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M Chases the American Dream

Updated: Mar 1

It’s raining. M and I sit on the back porch of Family Promise. It’s chilly out but M is in good spirits. Today is her graduation form the program. I start from the beginning and ask where M is from. “I am from a the country that called Gyana,” she says. M came to the United States on a tourist visa fleeing domestic violence. “I came to the US because this is a country where domestic violence, women’s rights, and help, where you can get a lot of help and be safe.”

When M’s visa expired, she didn’t have anywhere to turn. “I had nowhere to sleep. I had no form of income to provide meals for myself or my daughter. I only had a pair of clothes for me, my daughter on our backs, and a pair of shoes… I had to sleep in a backyard of someone for 14 days.” M had to reach out for help. As a life long Catholic, she reached out to the Catholic church. “When the church told me they were gonna call some places and they were gonna see, I was not that happy, but when they called me and tell me they got a place for me at Family Promise my day was very bright and that was my Christmas wish that I get a home, warm, clothing, food for my child and I was very happy.”

When M came to Family Promise she started noticing some things. “First I noticed I don’t have to worry about a warm bed, a room for my daughter, a bed for my daughter, a wardrobe, clothing. They feed me very good, a lot of food. I never went any day hungry. I never went any day without clothing and the employees of Family Promise were very welcoming. They’re very loving. They’re encouraging. Very motivated, you know? They talk to me, let me know that it’s gonna be alright. They guide me through the part of the things I need where I had to do what I had to do, even to get me medical help.” For people who are not citizens getting many forms of help can be difficult. Through the help of Family Promise and catholic Charities M was able to receive much needed medical care for herself and her daughter. Through Family Promise M’s daughter even enrolled in a boxing class and found she had a hidden talent. “Family Promise make it very easy for me because they have been motivating me every day. They have been calling here calling there, you know, see what they can do for me as a non-United States citizen.”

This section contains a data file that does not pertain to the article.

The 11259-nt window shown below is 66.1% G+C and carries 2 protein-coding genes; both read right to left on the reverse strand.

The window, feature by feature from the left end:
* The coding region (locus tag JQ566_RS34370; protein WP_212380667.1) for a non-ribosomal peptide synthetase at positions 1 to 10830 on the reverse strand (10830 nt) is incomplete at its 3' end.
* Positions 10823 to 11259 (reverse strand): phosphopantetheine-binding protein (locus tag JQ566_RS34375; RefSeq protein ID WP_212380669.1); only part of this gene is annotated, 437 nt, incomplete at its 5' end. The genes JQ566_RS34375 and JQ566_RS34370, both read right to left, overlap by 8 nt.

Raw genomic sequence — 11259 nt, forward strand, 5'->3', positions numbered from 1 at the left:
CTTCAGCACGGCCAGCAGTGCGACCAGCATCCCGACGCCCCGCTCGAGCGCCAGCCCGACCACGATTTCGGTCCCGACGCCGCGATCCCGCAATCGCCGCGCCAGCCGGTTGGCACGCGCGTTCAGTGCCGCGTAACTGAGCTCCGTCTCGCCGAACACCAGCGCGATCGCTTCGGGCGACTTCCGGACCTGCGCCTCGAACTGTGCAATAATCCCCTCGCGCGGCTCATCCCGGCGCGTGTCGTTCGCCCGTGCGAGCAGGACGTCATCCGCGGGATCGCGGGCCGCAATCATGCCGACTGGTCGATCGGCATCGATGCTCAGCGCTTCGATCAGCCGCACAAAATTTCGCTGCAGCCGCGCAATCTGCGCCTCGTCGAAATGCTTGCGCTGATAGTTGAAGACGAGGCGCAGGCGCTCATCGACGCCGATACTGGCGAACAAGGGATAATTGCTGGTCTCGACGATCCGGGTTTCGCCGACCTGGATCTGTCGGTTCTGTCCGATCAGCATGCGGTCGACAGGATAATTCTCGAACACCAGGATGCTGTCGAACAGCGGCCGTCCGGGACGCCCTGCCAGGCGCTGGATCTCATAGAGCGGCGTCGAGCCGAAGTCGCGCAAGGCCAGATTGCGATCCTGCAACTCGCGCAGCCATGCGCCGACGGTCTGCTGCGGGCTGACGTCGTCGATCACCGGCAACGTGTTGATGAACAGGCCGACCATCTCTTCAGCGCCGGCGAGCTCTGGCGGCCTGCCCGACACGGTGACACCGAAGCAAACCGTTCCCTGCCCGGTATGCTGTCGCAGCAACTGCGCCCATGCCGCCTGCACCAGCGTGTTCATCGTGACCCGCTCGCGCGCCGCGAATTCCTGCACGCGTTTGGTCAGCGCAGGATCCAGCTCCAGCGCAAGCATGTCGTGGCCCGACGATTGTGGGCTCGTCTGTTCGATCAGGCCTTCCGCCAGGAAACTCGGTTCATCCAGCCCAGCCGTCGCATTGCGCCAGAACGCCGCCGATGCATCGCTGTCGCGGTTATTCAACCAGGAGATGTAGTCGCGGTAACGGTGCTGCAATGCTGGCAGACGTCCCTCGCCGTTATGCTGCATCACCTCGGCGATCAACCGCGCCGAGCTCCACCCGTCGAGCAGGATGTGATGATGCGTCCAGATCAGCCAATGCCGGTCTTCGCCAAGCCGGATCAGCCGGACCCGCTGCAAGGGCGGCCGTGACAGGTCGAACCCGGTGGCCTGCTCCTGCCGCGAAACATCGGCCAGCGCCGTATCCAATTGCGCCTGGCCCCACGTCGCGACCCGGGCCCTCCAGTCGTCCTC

M worked hard and found a job but because of her visa status she faced obstacles, including dealing with unfair and abusive work practices. Luckily, after searching, she found a job that pays a fair wage and a landlord that will work with her situation. She said that though she’s sad to be leaving family Promise she’s learned some things. “What I've learned at Family Promise is that it teach you how to move on with your life. And to be on your own. For example, it teach you discipline: how to do your chores, how there’s a time for everything, you understand? And also it teaches you that when you go out into your own life that you will have the discipline in your work life. You will have that discipline and timing of everything you do in your life.”

When I asked if she had anything else to add, M said, ” I would like to say being homeless from a different country, I have looked it up and they said it was hard. It was only hard if you do not seek the help. I have seek the help and I have entered into a family that help me.”

Good luck M. We know you have the strength and tenacity to make your American dream happen.

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